A Double Tax

Now the Pennsylvania Department of Revenue takes the position that there are two transactions involved in that scenario -- one involving the transfer of the agreement of sale to the assignee or nominee, and another involving the deed from the original owner. In effect, the Department is treating the assignment as though it were a separate deed and looking at what it calls the “substance of a transaction rather than its technical form.” It wants to tax both transactions. A double tax!

Don’t just take my word for it. Read the Bulletin and regulations yourself.

How could this possibly happen? For this purpose, the Department has dragged out a 30-year old case of the Pennsylvania Supreme Court called Baehr Bros. v. Commonwealth, 409 A.2d 326 (Pa. 1979), which honors substance over form. The problem with that choice of precedent is that it arose in a completely different context, and the Court in that case did the opposite of what the regulations purport to do here. The Baehr Bros. case gave the taxpayer a break and held that the Department could not tax a deed that, on its face, is taxable if the deed actually represents a series of excluded transactions that have been reduced to one deed for the convenience of the parties.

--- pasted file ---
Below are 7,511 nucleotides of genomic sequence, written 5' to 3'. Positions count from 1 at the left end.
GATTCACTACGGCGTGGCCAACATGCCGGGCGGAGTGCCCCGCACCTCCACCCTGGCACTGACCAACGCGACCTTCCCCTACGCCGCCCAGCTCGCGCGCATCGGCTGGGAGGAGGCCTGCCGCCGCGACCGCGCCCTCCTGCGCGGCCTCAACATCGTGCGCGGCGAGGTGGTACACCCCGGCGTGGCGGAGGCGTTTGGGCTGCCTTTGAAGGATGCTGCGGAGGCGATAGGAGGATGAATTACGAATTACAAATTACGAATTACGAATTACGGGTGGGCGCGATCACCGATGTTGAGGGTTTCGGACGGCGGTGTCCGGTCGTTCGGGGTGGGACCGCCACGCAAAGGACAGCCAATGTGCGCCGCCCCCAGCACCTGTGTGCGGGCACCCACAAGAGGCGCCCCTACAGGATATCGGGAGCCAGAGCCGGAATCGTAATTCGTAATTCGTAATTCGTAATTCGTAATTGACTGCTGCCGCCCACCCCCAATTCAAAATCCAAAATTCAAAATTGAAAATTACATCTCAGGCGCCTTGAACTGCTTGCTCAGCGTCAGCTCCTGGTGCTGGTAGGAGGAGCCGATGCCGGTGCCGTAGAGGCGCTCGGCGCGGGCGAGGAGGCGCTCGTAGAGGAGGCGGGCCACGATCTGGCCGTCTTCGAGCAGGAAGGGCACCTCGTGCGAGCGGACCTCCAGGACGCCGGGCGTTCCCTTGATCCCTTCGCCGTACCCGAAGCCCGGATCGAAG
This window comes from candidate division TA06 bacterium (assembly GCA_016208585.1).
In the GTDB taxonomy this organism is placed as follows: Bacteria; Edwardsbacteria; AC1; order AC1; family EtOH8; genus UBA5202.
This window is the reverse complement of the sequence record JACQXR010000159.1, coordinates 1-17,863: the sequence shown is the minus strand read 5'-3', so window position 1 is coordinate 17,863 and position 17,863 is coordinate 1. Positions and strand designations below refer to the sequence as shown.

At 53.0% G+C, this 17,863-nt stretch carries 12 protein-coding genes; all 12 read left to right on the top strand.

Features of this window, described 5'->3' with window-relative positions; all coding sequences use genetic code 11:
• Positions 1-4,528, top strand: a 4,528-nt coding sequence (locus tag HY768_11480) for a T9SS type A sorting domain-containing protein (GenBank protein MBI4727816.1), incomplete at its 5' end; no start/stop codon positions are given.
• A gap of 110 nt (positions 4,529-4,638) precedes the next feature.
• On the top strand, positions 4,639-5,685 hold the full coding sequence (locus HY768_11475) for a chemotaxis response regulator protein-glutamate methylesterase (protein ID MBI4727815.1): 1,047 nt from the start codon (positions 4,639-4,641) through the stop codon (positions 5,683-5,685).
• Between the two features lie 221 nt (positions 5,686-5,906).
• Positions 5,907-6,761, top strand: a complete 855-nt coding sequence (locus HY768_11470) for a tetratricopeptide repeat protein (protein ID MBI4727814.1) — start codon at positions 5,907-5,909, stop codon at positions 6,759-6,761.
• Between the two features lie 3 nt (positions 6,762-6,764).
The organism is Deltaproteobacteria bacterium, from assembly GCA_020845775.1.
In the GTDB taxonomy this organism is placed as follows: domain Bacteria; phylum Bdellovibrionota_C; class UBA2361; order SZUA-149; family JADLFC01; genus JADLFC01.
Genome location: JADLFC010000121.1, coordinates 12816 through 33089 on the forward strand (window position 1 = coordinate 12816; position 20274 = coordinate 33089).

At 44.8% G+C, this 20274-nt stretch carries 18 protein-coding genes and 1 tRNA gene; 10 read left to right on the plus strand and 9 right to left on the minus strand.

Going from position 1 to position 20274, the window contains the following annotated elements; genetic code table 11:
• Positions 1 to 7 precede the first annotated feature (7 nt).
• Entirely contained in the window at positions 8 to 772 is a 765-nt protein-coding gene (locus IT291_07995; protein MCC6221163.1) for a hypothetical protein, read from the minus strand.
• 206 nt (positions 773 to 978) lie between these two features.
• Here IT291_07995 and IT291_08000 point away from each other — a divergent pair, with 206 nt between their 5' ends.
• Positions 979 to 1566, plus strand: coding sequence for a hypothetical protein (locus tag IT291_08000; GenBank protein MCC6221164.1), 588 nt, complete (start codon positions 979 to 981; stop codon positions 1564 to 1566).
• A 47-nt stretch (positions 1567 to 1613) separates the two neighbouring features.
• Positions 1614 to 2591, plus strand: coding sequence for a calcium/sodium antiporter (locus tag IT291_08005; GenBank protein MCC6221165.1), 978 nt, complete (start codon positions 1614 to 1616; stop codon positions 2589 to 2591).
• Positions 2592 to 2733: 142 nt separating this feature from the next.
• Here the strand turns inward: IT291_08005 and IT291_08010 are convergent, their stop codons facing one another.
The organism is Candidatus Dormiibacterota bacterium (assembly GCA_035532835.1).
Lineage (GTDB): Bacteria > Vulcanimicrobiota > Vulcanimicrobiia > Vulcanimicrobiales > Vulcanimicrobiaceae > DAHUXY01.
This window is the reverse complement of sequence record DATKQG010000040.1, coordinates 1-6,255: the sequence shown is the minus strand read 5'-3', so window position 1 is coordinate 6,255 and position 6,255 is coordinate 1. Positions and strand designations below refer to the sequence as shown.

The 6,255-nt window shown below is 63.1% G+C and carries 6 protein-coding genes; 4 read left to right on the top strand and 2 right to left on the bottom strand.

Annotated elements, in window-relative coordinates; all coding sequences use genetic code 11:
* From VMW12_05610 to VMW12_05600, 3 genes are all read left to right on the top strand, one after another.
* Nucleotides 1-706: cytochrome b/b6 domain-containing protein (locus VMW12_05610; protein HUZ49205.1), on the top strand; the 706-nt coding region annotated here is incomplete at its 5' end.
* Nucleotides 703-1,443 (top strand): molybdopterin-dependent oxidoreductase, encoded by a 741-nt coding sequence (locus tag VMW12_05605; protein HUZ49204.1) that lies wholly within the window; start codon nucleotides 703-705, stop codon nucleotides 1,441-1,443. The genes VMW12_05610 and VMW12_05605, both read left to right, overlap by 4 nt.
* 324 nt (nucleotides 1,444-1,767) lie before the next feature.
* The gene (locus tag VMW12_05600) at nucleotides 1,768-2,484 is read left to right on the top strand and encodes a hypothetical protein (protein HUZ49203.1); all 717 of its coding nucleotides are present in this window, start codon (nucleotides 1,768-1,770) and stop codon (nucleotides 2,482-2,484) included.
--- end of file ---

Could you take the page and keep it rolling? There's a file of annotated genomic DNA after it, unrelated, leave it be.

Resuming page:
Flawed Concept

Even more astounding, the new rules ignore the realty transfer tax statute, which defines a taxable “document” as “any deed, instrument or writing that conveys, transfers, demises, vests, confirms or evidences any transfer or demise of title to real estate.” (Emphasis added.) In addition, the definition of “document” specifically excludes wills, mortgages, and “land contracts whereby legal title does not pass to the grantee until the consideration specified in the contract has been paid or any cancellation thereof unless the consideration is payable over a period of time exceeding 30 years….” This exclusion for agreements of sale is confirmed in the Department’s Regulations. Sec. 91.101, Definition of “Document”(iii).

How then do agreements of sale or assignments of these agreements become taxable “documents”?

The Department’s concept that an assignment of an agreement of sale is in “substance” like a deed is substantially flawed. As any lawyer knows, a whole set of different legal rules apply to a purchaser who has rights under an agreement of sale than to a grantee who has rights under a deed. For example, rights and obligations vary considerably whether one owns the property or merely owns rights under an agreement. Judgments against real estate ownership are treated differently than judgments against interests in an agreement of sale. Lenders’ rights will be secured differently against holders of real estate interests than against interests in agreements of sale. A whole recording system and established rules stem from the concept of mortgaging real estate ownership. Control over the property and obligations for environmental problems, torts and code violations vary considerably depending on whether one is a titleholder or an assignee under an agreement of sale.